Following the latest series of mass shootings in the US, the Secret Service on Wednesday released a 60-page report detailing trends in mass attacks in public spaces to share patterns with community leaders that could help prevent the next tragedy.
Among the findings: Although a personal grievance of some kind was the most common motive, a quarter of attackers studied between 2016 and 2020 were motivated by conspiracy theories or hateful ideologies.
The agency, known for protecting presidents, has established a National Threat Assessment Center to monitor trends in violence that could threaten the people it protects, as well as the public.
The report details 173 attacks that injured three or more people in public spaces, including churches and schools, between 2016 and 2020. Lina Alathari, head of the Secret Service’s National Center for Threat Assessment, said the trends could help leaders community members to know what red flags to look for before someone carries out the next massive attack.
The hateful ideologies that motivated the attackers included anti-government, anti-Semitic, or misogynistic views. The authors also found that nearly a third of all attackers had evidence of planning their attacks.
The typical attacker was a 34-year-old man motivated by personal grievances, rather than ideology, the report says.
Alathari said the complaints could be «perceived wrongs, most often related to personal problems, perhaps health or financial issues, workplace problems, as well as problems with family and romantic partners.»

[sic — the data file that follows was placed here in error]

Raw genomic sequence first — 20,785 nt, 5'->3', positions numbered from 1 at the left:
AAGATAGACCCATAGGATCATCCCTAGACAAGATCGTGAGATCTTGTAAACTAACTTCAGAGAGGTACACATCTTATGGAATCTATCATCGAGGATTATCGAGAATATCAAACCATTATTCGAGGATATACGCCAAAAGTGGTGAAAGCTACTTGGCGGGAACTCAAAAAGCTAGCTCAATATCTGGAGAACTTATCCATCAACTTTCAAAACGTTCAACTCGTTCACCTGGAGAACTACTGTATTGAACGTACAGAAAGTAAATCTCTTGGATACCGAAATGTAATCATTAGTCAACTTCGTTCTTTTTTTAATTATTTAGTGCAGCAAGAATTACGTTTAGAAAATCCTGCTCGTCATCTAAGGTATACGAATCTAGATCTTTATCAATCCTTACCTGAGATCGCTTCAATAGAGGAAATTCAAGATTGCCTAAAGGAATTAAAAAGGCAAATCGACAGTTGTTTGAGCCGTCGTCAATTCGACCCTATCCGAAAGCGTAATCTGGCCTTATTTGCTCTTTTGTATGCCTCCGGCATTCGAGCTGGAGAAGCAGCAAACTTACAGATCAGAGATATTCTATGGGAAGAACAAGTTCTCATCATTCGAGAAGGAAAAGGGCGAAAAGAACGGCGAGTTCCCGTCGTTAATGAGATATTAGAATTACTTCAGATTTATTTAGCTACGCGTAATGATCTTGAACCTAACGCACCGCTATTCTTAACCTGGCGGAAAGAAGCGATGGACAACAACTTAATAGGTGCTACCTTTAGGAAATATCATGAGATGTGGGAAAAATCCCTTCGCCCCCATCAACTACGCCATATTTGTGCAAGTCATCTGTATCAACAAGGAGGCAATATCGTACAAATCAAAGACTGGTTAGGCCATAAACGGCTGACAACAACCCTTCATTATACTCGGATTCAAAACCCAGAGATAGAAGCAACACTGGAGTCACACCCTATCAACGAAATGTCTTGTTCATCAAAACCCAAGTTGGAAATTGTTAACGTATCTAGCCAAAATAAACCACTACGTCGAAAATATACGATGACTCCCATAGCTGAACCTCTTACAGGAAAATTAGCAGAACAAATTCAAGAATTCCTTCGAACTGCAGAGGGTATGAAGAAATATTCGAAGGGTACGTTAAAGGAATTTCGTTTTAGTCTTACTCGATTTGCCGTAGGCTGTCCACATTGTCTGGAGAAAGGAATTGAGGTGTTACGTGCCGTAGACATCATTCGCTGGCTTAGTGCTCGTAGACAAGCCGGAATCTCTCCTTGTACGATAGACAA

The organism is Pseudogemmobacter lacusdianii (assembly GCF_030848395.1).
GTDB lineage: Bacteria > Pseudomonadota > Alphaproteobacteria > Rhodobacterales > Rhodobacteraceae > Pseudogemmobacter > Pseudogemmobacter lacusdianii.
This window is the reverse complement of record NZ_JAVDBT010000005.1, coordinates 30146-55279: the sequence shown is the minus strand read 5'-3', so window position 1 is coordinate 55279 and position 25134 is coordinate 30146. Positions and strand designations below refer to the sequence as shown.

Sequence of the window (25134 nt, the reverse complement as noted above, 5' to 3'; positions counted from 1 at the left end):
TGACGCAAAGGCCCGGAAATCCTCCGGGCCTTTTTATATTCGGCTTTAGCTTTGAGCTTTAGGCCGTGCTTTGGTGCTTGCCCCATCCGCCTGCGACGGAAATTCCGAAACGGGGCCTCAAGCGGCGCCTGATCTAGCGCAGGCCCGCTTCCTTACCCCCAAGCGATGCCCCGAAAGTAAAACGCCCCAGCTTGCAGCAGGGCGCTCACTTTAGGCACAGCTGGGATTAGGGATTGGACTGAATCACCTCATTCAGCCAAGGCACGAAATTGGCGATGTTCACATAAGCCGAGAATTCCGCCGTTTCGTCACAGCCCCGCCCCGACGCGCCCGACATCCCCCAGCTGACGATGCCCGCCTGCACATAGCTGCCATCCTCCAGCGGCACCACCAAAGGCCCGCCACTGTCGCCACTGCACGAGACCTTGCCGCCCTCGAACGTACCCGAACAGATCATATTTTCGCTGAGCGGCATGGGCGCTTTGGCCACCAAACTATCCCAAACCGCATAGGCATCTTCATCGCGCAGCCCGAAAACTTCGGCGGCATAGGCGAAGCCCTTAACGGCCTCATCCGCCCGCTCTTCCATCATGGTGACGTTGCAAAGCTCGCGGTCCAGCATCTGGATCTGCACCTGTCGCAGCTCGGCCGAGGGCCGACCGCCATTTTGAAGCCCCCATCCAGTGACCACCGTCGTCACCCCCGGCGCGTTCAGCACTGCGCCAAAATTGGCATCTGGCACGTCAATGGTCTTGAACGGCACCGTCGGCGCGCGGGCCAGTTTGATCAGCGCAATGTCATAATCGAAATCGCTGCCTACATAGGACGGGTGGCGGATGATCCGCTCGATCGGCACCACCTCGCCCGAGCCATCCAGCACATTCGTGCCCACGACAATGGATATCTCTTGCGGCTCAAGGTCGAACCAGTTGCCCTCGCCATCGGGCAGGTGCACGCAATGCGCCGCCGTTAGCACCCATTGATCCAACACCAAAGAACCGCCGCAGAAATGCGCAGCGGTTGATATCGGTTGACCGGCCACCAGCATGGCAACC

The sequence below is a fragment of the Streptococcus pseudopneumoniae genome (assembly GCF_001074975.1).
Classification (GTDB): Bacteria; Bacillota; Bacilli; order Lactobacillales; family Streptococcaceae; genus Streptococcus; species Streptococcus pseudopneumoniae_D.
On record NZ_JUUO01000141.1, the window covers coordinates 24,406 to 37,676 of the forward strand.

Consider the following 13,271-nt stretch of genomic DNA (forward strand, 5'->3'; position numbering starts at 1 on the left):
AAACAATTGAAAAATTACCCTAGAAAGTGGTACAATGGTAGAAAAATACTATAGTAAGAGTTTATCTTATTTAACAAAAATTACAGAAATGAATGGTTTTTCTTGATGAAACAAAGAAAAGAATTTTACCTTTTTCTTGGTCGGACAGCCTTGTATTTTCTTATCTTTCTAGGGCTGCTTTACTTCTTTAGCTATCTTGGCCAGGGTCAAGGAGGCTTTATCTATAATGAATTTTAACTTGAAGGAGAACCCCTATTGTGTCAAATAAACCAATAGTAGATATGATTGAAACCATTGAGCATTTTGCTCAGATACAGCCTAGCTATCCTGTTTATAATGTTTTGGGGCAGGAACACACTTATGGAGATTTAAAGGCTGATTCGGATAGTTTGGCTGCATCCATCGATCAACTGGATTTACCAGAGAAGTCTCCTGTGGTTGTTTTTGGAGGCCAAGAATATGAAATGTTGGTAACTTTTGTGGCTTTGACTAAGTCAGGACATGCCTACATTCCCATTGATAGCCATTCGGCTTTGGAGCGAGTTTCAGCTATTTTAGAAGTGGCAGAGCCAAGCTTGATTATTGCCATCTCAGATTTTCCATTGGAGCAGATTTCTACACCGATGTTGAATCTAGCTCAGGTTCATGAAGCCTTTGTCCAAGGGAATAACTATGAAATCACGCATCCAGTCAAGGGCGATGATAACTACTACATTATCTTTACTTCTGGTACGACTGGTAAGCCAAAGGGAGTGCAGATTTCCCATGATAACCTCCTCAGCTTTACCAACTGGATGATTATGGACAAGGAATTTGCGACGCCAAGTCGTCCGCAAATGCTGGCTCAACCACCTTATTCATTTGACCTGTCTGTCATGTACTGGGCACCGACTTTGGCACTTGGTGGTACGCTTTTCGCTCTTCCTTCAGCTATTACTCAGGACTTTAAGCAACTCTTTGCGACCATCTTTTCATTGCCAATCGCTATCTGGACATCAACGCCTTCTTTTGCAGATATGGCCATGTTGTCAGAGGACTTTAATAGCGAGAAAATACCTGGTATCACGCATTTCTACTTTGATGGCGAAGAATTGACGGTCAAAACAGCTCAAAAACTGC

«We really have to look at how we can resolve these interpersonal complaints … to make sure they don’t escalate,» Alathari told NBC News.
More than three-quarters of all attacks involved firearms, and more than 80% of attacks that used weapons resulted in at least one death, the report found. Most of the attackers used pistols, but a third used «long weapons,» a category that includes automatic and semi-automatic weapons. Attackers using weapons other than handguns fatally injured victims in less than 50% of attacks.
In more than a quarter of all mass shootings, the attackers illegally possessed firearms.
Asked if the trends necessitated gun reform, Alathari said: «Our research informs policy, and we really hope communities take preventative steps to make sure they are mitigating any potential risk of a tragedy like this happening again. to occure».